While many members of the public became aware of Henrietta Lacks and her famous immortal cells after reading Rebecca Skloot’s book, others have been working directly with the cells for many years. Waclaw Szybalski, Professor Emeritus of Oncology at UW Madison, has worked with HeLa cells since 1954, not long after George Gey began to develop Henrietta’s cell line in 1951.
Dr. Szybalski used HeLa cells as controls when he studied gene therapy with the Detroit 98 human bone marrow cell line, starting in 1954. He contributed greatly to genetic research with the development of the HAT selection method, enabling him to isolate human cell mutants and demonstrate the first genetic transformation of human cells. As a result, he discovered and coined the term human gene therapy,a process which removes or alters genes within cells or tissue in order to treat disease, in 1962. Next year will be the 50 year anniversary of this milestone. Dr. Szybalski’s works and acheivements are too numerous to mention in full. Click here for a list of his publications, areas of study, and awards.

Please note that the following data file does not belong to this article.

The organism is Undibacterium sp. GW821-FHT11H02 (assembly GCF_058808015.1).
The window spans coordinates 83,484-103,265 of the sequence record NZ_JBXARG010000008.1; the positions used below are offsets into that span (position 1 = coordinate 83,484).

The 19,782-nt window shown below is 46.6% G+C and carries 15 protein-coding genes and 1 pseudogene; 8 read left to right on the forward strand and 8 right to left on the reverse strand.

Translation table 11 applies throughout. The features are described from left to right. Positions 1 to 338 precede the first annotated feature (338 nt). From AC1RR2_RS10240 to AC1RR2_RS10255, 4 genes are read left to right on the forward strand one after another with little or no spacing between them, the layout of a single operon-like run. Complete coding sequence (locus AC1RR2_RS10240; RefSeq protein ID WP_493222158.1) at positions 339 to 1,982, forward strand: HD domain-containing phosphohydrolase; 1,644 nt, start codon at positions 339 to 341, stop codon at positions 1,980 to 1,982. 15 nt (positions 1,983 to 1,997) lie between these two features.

To hear more about how HeLa cells relate to science, medicine, race, and ethics, RSVP to attend the Go Big Read capstone events on April 15th and 16th at the Wisconsin Institute for Discovery, or click here for an agenda of speakers, panelists, films, and more.